Ringbrothers’ 1000-hp ’69 Camaro Hits the Streets of L.A.

YouTube/Jay Leno's Garage

At this point in the saga of the LS engine, and with the rising popularity of “restomod” muscle cars, a 1000-horsepower Camaro is nothing new. But a 1000-hp Camaro built by Ringbrothers, roaring around the streets of L.A. with Jay Leno behind the wheel, and one of the Ring brothers sitting shotgun? We’ll brew an extra coffee just to spend 15 minutes watching that video.

A hugely respected name in the world of custom cars, Ringbrothers is based in Spring Green, Wisconsin, and was started by Mike and Jim Ring in 1989. “We used to restore cars,” says Jim, “and it got boring for us because you’d go to a show, and there’d be seven of them just like what you did.”

Safe to say that this Camaro is not your typical ’69.

Ringbrothers stripped the body panels from a stock 1969 Camaro and got to work on the widebody kit you see here: The shop built a precise image of the car using Computer-Aided Design software, machined all the molds for new body panels, and then laid carbon-fiber by hand into those molds. Together, Jim estimates, the quarter panels, roof, fenders, doors, hood, and trunk lid probably weigh about 150 pounds.

Ringbrothers 1969 Camaro Strode

The chassis received a makeover that was almost as thorough. If you pulled the panels off the car, Jim says, you’d recognize the inner structure of a stock Camaro, but everything from the rocker panels down is all hollowed out. The bottom of the car is flat, now, thanks to the installation of twin floor pans. Jim guesstimates that the whole thing weighs 3600 lbs, which might surprise you … if you hadn’t opened the engine or peered into the interior.

A hand-built roll cage runs along the top of the windshield inside the cabin—a remarkable subtle integration. “I’m not banging my head!” Leno says.

Leno is sitting in one of a pair of bucket seats upholstered in orange-tan, pleated leather. The same material swathes the dashboard, the console, the door cards, even part of the door sills and every exposed bit of the fuel tank commanding the trunk. The Camaro in the 1960s could never justify such luxury—nevermind the Ringbrothers-specific steering wheel, covered in crushed carbon fiber. The placement of the Dakota Digital gauges nods to the original design, however, and the cue-ball shifter is another retro touch.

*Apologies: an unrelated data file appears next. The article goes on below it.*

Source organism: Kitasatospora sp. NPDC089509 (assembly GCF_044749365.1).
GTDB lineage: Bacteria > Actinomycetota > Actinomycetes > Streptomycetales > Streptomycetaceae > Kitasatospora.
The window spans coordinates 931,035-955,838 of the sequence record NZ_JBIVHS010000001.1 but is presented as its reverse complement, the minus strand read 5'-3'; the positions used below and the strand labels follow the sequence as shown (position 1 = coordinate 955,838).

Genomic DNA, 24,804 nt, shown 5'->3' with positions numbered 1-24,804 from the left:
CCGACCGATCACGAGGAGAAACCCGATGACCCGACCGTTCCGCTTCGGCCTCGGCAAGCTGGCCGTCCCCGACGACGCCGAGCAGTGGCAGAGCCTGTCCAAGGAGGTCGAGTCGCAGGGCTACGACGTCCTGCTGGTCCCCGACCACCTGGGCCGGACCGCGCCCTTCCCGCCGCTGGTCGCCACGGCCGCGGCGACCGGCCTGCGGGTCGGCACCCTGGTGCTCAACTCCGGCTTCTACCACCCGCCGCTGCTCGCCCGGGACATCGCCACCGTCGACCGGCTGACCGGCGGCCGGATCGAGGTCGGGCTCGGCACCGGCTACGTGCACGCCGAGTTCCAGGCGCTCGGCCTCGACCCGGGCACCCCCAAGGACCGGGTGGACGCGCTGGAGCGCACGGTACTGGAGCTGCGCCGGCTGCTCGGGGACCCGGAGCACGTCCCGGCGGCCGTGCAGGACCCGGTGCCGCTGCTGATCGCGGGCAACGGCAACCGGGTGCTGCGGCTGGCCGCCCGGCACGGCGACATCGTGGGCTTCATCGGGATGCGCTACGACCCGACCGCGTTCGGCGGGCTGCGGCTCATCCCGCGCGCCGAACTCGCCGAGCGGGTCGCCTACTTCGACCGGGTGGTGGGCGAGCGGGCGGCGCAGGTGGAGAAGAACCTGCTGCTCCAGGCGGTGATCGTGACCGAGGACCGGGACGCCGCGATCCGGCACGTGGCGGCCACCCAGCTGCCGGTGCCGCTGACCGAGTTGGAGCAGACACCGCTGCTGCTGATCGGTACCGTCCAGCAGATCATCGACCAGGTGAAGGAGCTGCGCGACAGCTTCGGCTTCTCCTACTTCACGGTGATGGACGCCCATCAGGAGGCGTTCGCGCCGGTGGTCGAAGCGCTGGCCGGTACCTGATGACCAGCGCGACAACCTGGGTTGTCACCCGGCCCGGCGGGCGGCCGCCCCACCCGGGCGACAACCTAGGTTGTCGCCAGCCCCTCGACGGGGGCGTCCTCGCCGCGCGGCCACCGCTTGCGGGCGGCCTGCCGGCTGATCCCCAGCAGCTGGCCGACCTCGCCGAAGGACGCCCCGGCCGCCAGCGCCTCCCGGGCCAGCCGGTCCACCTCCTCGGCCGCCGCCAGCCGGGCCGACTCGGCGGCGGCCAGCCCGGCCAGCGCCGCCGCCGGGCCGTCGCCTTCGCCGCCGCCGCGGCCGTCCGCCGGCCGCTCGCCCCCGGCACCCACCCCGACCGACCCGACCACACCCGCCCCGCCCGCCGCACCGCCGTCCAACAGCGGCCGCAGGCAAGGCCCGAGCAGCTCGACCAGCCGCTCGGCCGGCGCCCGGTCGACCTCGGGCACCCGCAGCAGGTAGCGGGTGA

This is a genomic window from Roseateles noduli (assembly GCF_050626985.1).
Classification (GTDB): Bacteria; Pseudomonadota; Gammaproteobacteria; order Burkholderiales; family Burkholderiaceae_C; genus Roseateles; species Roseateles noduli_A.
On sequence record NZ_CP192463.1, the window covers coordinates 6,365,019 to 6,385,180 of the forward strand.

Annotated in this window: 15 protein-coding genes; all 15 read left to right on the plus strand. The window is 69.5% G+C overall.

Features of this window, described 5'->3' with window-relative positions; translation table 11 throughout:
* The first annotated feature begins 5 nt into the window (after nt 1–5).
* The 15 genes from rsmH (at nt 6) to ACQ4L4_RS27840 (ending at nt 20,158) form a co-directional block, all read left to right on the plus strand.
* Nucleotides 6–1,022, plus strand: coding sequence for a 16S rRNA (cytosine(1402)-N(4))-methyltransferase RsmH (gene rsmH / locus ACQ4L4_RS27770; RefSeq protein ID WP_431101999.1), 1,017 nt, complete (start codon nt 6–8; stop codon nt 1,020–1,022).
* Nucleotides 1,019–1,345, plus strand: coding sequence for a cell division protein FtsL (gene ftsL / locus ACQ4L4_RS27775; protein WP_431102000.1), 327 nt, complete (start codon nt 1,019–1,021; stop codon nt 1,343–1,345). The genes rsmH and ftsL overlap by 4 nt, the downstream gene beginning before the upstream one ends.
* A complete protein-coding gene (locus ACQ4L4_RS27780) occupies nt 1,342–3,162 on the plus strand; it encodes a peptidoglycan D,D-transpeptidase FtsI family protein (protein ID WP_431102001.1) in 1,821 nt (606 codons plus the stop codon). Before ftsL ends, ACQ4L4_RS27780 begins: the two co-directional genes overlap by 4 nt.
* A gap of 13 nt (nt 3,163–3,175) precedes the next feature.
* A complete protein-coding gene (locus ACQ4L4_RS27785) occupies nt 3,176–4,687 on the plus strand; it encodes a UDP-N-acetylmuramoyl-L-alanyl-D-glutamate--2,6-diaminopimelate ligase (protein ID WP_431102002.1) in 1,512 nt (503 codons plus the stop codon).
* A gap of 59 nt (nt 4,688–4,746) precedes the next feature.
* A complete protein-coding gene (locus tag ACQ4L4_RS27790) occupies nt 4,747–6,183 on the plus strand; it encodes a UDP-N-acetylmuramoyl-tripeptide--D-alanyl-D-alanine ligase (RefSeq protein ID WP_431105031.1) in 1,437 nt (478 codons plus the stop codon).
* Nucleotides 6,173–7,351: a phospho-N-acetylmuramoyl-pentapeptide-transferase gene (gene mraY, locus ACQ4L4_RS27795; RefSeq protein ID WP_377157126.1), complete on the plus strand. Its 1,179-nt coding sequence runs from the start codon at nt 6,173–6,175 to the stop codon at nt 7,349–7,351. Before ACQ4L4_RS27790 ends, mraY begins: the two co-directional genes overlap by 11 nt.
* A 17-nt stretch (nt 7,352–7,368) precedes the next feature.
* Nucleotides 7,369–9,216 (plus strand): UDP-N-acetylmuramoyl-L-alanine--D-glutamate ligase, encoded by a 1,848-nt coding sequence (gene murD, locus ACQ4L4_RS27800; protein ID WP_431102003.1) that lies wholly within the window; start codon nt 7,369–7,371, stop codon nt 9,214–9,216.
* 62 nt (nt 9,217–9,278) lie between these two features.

Ringbrothers 1969 Camaro Strode engine wegner whipple supercharged

Neither the transmission nor the engine, however, is retro in the least—except in the number of cylinders. An LS3 built by Wegner Motorsports, another Wisconsin shop, the 376-cubic-inch mill is topped with a 2.9-liter Whipple supercharger and backed by a Tremec T-56 six-speed manual. It exhales through a Flowmaster 44 SS exhaust with headers custom-built by Ringbrothers. Six-piston brake calipers by Baer at each corner bring everything to a halt.

The wheel and tire package, as you can glimpse in the video, is appropriately beefy: The HRE wheels measure 19×11 inches at the front, 20×12.5 at the rear, and are wrapped in Michelin Pilot Sport 4S tires.

Even with the modern rubber and the engine’s boost turned down to make a much more tame 500 hp, the driveline is a joy. Leno guesses the car weighs just 2800 pounds, a sleight of hand that has much do to with the free-revving nature of the motor and the placement of the weight low in the car’s chassis. As controllable as it is, the car’s lack of driver aids will keep you on your toes: “You are the traction control,” says Leno, who adds that going sideways is all part of the fun to him.

Ringbrothers 1969 Camaro Strode wheels brakes baer HRE

Our favorite part in the video is when Jim tells the story behind the name of the car: The customer who commissioned the Camaro from Ringbrothers is a dear friend of Kevin Hart, the comedian and muscle-car aficionado known for his collection of restomods. In 2022, word got out that Kevin Hart was bringing a 1969 Roadrunner built by Salvaggio Design to SEMA. As usual, Hart had named it according to his usual horror theme: Michael Myers, the central character in the Halloween franchise. Hart’s friend decided to embrace the fact that both had commissioned high-horsepower restomods, and named his Camaro after the only character that Myers can’t kill: Strode, his sister.

Give the video below a watch, and let us know what your favorite part is in the comments below!


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    The interior looks nice mostly, not a fan of that steering wheel. It does not look great. The exterior looks good for the most part. I wish they did more than all that ribbed orange for the engine/supercharger area.

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